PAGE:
CHAPEL HILL — Voting, and doing it early, was the main message President Barack Obama brought to students at the University of North Carolina at Chapel Hill Wednesday afternoon.

Obama was in North Carolina campaigning for Democratic presidential nominee Hillary Clinton. But he first gave himself praise for what he had done in the presidency in the last eight years, noting that some students were just 10 years old at the time of his election. He then reminded North Carolinians that the progress he made during his presidency would only continue if Clinton is elected into office.

“North Carolina, all the progress that we've made over the last eight years, all the progress we hope to make over the next eight years — all of that goes out the window if we don't win this election," Obama said. "And we don't win this election, potentially, if we don’t win North Carolina."

The packed crowd outside of Eddie Smith Field House cheered in agreement with Obama’s remarks about Republican presidential nominee Donald Trump’s qualifications to be president.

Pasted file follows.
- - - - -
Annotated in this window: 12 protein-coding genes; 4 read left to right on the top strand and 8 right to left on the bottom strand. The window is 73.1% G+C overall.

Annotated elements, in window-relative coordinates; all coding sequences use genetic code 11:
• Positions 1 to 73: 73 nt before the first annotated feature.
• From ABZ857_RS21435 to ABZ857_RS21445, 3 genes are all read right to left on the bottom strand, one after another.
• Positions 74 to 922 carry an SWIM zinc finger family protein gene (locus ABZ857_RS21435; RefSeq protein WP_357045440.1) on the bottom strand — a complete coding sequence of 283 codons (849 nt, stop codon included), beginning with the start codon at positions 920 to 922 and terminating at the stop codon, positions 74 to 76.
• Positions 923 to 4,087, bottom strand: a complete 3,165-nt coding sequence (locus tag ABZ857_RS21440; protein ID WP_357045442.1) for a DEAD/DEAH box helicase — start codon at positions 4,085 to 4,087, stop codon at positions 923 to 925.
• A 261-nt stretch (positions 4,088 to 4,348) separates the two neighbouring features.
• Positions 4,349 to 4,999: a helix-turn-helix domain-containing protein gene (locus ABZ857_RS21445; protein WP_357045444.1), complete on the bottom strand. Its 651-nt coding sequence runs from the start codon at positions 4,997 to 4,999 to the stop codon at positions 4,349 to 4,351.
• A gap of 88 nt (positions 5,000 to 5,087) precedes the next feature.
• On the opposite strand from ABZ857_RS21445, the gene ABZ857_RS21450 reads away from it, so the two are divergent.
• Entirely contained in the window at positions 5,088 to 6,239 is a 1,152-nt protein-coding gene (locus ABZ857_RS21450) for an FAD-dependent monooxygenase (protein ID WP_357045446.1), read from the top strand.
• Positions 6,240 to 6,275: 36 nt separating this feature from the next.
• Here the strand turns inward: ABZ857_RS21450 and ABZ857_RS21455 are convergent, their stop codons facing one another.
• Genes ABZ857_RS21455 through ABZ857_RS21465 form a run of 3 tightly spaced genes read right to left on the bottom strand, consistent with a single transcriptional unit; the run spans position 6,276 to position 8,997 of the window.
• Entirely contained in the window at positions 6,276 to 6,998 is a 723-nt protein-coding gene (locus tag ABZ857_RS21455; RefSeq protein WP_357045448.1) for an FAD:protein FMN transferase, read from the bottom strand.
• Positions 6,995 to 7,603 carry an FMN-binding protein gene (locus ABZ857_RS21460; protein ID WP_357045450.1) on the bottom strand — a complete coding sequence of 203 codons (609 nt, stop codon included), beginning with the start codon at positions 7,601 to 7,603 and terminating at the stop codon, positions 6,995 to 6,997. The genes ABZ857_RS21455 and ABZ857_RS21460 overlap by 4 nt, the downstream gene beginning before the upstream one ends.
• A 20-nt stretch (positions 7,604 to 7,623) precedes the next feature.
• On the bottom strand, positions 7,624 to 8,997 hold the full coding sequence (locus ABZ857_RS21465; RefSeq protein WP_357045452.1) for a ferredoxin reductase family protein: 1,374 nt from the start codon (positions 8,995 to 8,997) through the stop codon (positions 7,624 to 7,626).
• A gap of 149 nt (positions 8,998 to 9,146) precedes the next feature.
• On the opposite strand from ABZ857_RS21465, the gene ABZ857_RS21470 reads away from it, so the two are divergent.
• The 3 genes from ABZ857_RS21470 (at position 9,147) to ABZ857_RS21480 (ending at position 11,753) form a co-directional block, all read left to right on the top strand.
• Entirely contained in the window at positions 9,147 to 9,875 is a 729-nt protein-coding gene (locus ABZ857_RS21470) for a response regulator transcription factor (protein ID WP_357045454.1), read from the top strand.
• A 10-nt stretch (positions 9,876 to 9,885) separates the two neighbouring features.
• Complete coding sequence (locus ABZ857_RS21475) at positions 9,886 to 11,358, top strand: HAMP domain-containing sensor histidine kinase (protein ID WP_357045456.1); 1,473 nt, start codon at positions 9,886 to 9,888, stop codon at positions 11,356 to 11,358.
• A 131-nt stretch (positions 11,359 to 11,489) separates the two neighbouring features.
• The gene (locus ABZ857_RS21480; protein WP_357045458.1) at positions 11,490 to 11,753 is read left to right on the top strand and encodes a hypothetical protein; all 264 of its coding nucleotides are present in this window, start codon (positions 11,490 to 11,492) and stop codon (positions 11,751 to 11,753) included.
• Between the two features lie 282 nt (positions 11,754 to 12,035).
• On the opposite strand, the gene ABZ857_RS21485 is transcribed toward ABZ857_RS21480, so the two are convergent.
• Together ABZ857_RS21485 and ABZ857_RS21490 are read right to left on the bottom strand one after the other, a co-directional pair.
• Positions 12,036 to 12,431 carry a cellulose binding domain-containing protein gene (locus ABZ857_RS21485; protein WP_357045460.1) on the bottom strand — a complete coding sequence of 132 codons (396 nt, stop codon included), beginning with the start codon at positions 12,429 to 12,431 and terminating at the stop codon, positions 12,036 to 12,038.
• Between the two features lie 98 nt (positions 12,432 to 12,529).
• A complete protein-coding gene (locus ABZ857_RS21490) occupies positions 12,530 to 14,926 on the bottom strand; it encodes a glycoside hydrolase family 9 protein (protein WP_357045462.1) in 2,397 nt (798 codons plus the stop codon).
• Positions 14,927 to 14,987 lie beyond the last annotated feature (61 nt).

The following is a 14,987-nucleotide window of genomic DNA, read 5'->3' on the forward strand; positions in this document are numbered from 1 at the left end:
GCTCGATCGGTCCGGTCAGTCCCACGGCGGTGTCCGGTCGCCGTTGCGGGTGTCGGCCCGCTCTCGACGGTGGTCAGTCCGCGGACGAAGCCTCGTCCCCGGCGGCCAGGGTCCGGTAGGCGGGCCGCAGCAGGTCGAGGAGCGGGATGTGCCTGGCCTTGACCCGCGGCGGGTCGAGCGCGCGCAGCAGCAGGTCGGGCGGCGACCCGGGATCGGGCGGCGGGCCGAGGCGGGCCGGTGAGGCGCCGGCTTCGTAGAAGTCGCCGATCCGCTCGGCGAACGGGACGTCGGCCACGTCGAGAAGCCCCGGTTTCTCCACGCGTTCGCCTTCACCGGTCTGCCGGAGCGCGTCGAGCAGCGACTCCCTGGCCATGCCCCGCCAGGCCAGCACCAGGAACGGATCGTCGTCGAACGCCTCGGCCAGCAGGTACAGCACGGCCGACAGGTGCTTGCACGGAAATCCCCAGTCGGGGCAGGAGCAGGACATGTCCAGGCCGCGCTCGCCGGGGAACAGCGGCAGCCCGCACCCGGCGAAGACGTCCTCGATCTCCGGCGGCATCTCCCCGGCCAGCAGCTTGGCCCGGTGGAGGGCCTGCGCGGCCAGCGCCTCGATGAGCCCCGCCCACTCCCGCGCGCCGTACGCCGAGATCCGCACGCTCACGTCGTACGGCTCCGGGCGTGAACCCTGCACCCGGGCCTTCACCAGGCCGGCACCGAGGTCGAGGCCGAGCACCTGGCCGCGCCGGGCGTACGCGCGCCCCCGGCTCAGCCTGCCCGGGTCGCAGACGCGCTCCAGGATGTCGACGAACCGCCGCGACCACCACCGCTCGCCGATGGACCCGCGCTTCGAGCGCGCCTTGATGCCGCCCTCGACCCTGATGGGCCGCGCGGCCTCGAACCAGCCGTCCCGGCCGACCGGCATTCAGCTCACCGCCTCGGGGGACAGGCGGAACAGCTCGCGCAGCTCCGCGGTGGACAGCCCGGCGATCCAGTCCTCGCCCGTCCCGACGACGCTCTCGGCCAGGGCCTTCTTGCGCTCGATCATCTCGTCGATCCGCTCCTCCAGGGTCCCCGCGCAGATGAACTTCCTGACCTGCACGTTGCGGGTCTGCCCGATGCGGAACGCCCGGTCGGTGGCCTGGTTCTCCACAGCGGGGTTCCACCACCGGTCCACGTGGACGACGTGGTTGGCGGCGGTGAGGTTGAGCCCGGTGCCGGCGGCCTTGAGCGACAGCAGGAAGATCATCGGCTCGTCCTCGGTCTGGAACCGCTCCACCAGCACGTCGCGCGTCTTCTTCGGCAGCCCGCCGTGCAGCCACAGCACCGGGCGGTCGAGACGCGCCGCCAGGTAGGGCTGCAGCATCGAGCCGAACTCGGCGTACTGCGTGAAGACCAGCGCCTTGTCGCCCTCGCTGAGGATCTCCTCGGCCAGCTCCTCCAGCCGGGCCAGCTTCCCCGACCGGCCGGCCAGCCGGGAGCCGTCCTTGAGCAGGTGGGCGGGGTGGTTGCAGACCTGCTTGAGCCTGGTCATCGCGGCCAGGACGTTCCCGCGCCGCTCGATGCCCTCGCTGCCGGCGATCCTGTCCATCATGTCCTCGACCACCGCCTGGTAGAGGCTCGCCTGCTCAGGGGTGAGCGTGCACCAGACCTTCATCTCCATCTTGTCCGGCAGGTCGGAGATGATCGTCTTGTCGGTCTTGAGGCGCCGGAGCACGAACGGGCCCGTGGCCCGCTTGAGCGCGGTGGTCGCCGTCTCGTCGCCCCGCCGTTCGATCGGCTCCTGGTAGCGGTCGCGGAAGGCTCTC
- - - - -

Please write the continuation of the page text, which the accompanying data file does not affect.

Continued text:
“[Trump] says he'll be his own foreign policy adviser. He says he can do that because he has a 'good brain,'' Obama said. "Now, that is contestable."

He also addressed the continued controversy about Trump’s comments regarding women.

“Who calls women 'pigs,' or 'dogs,' or 'slobs,' and grades them on a scale of one to 10?” Obama said. “If you disrespect women before you are elected president, you will disrespect women when you’re in office.”

Obama compared Trump to former Republican presidential nominees nominees, Sen. John McCain and former Gov. Mitt Romney, whom he ran against in 2008 and 2012, respectively

“I ran against John McCain. I ran against Mitt Romney. I thought I’d be a better president, but I never thought that the republic was at risk if they were elected,” Obama said.

He stressed the fact that each vote counts while also mentioning the importance of voting in North Carolina. With 15 electoral votes at stake, Obama emphasized the importance of winning a swing state. 

“Back in 2008, I won North Carolina by 14,000 votes. That’s about two votes per precinct," he said. "If just two votes per precinct had gone the other way, I would have lost North Carolina. How can you say your vote doesn’t count?” 

Obama wrapped up his speech by pushing once again the importance of voting.

“You’ve got to do everything you can to make sure everybody votes  your friends, your family, your cousins, your uncle, your neighbors, your coworkers," he said. "Tell them this is the moment where America stands up for our best selves."

Early voting ends in North Carolina on Saturday, Nov. 5. Election Day is Tuesday, Nov. 8. 


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